"But we see black objects in daylight," I objected.
"Very true," he went on warmly. "And that is because they are not perfectly black. Were they perfectly black, absolutely black, as it were, we could not see them--ay, not in the blaze of a thousand suns could we see them! And so I say, with the right pigments, properly compounded, an absolutely black paint could be produced which would render invisible whatever it was applied to."
"It would be a remarkable discovery," I said non-committally, for the whole thing seemed too fantastic for aught but speculative purposes.
"Remarkable!" Lloyd slapped me on the shoulder. "I should say so. Why, old chap, to coat myself with such a paint would be to put the world at my feet. The secrets of kings and courts would be mine, the machinations of diplomats and politicians, the play of stock-gamblers, the plans of trusts and corporations. I could keep my hand on the inner pulse of things and become the greatest power in the wotld. And I--" He broke off shortly, then added, "Well, I have begun my experiments, and I don't mind telling you that I'm right in line for it."
A laugh from the doorway startled us. Paul Tichlorne was standing there, a smile of mockery on his lips.
"You forget, my dear Lloyd," he said.
"You forget," Paul went on--"ah, you forget the shadow."
I saw Lloyd's face drop, but he answered sneeringly, "I can carry a sunshade, you know." Then he turned suddenly and fiercely upon him. "Look here, Paul, you'll keep out of this if you know what's good for you."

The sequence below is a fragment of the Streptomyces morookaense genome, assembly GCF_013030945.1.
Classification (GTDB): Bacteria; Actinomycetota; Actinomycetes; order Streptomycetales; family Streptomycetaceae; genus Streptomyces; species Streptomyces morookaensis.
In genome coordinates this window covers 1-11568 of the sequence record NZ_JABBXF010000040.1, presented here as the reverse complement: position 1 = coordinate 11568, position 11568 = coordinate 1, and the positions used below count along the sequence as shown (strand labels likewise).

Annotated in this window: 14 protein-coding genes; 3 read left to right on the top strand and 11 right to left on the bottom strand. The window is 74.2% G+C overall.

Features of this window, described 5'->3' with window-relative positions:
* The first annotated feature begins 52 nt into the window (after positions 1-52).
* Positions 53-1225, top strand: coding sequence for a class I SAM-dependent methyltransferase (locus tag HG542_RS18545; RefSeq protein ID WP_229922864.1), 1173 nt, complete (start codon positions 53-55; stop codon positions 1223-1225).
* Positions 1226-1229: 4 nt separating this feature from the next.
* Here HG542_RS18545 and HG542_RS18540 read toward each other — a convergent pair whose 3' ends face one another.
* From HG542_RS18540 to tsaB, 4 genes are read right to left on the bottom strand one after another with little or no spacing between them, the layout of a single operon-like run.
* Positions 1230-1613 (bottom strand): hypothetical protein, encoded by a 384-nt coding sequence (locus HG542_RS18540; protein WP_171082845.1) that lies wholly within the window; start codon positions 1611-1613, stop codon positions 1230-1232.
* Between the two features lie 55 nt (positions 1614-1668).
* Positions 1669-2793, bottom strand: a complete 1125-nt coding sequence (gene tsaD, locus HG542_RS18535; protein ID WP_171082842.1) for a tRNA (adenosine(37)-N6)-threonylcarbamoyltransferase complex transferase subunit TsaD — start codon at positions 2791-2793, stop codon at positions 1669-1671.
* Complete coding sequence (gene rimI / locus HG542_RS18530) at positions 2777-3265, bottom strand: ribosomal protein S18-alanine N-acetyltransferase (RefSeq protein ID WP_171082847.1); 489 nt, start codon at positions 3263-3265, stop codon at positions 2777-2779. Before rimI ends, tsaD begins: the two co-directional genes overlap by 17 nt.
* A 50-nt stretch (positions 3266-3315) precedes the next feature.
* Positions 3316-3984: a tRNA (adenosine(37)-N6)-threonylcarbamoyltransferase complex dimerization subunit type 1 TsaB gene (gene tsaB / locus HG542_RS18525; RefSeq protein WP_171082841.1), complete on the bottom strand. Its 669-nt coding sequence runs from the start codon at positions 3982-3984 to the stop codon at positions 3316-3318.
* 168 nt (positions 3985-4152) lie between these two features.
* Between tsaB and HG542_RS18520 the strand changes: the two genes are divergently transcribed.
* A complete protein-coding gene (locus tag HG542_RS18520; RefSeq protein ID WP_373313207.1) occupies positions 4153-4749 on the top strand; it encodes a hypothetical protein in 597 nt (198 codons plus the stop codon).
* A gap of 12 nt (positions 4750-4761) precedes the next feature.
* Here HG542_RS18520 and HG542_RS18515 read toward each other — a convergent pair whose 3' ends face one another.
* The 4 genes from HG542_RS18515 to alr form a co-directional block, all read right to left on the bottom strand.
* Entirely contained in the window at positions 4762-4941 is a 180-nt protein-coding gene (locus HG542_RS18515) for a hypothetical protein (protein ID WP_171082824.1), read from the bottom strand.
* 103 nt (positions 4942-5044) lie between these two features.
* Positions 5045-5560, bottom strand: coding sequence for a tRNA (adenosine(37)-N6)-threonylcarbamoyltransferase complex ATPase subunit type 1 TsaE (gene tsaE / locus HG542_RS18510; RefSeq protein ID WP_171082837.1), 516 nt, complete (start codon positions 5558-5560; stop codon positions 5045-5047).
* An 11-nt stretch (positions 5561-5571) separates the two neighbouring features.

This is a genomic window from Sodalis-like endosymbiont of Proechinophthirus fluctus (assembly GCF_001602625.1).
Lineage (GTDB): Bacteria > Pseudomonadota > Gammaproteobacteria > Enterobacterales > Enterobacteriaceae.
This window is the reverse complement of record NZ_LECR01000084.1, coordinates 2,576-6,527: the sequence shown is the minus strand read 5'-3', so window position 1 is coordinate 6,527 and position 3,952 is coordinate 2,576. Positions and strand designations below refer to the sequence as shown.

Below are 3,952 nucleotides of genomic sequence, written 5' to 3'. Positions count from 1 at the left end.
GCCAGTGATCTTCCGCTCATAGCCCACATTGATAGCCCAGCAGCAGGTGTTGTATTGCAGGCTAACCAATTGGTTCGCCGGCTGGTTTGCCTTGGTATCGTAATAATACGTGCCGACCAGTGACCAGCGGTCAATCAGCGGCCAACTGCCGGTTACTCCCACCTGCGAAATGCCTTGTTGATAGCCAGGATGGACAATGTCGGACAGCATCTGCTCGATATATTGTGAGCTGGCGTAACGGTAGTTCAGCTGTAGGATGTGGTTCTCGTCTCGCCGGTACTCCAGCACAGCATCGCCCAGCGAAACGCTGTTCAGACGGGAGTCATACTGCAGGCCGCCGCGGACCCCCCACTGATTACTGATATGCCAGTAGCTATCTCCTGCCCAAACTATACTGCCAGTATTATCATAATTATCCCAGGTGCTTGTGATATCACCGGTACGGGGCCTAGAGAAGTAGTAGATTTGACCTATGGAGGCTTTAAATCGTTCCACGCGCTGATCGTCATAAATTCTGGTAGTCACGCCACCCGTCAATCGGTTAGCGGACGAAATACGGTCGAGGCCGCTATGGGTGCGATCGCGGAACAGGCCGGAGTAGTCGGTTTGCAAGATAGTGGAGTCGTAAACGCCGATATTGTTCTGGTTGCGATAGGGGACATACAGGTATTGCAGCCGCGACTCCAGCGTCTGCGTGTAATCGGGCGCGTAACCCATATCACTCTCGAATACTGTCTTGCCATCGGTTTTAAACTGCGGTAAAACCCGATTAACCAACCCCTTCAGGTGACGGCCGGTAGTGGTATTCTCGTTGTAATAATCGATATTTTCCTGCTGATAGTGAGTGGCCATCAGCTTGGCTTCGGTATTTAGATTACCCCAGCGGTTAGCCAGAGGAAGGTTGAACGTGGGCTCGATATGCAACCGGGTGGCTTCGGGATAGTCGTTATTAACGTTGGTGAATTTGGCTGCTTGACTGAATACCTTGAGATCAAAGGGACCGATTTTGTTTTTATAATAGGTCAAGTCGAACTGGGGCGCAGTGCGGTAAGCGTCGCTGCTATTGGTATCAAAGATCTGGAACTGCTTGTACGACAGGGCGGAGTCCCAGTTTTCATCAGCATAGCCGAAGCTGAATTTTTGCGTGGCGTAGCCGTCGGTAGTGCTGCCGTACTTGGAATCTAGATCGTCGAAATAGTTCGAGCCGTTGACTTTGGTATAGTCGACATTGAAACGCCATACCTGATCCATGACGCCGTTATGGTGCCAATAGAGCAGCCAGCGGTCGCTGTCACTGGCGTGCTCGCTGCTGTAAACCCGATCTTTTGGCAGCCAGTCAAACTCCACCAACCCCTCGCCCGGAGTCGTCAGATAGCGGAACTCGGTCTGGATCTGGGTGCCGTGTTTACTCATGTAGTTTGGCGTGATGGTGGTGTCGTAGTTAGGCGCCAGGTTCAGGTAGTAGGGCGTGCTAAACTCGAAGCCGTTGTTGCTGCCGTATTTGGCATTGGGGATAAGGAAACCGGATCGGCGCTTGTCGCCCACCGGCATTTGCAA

A rupture seemed imminent, but Paul laughed good-naturedly. "I wouldn't lay fingers on your dirty pigments. Succeed beyond your most sanguine expectations, yet you will always fetch up against the shdow. You can't get away from it. Now I shall go on the very opposite tack. In the very nature of my proposition the shadow will be eliminated--"
"Transparency!" ejaculated Lloyd, instantly. "But it can't be achieved."
"Oh, no; of course not." And Paul shrugged his shoulders and strolled off down the briar-rose path.
This was the beginning of it. Both men attacked the problem with all the tremendous energy for which they were noted, and with a rancor and bitterness that made me tremble for the success of either. Each trusted me to the utmost, and in the long weeks of experimentation that followed I was made a party to both sides, listening to their theorizings and witnessing their demonstrations. Never, by word or sign, did I convey to either the slightest hint of the other's progress, and they respected me for the seal I put upon my lips.
Lloyd Inwood, after prolonged and unintermittent application, when the tension upon his mind and body became too great to bear, had a strange way of obtaining relief. He attended prize fights. It was at one of these brutal exhibitions, whither he had dragged me in order to tell his latest results, that his theory received striking confirmation.
"Do you see that red-whiskered man?" he asked, pointing across the ring to the fifth tier of seats on the oppoistd side. "And do you see the next man to him, the one in the white hat? Well, there is quite a gap between them, is there not?"
"Certainly," I answered. "They are a seat apart. The gap is the unoccupied seat."